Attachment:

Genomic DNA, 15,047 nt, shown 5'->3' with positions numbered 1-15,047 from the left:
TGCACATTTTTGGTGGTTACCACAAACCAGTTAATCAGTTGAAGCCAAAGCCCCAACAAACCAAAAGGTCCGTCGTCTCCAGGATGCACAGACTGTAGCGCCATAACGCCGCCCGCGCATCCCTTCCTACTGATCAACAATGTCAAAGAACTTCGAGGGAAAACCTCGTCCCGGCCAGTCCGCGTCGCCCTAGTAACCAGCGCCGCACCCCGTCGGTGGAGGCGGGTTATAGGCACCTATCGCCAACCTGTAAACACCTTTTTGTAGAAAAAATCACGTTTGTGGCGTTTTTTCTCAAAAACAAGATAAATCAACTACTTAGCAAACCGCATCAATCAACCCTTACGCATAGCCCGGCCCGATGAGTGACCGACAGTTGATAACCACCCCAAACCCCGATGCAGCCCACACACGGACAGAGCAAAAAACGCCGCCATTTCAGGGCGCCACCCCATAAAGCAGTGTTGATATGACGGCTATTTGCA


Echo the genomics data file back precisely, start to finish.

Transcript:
Genomic DNA, 15,047 nt, shown 5'->3' with positions numbered 1-15,047 from the left:
TGCACATTTTTGGTGGTTACCACAAACCAGTTAATCAGTTGAAGCCAAAGCCCCAACAAACCAAAAGGTCCGTCGTCTCCAGGATGCACAGACTGTAGCGCCATAACGCCGCCCGCGCATCCCTTCCTACTGATCAACAATGTCAAAGAACTTCGAGGGAAAACCTCGTCCCGGCCAGTCCGCGTCGCCCTAGTAACCAGCGCCGCACCCCGTCGGTGGAGGCGGGTTATAGGCACCTATCGCCAACCTGTAAACACCTTTTTGTAGAAAAAATCACGTTTGTGGCGTTTTTTCTCAAAAACAAGATAAATCAACTACTTAGCAAACCGCATCAATCAACCCTTACGCATAGCCCGGCCCGATGAGTGACCGACAGTTGATAACCACCCCAAACCCCGATGCAGCCCACACACGGACAGAGCAAAAAACGCCGCCATTTCAGGGCGCCACCCCATAAAGCAGTGTTGATATGACGGCTATTTGCA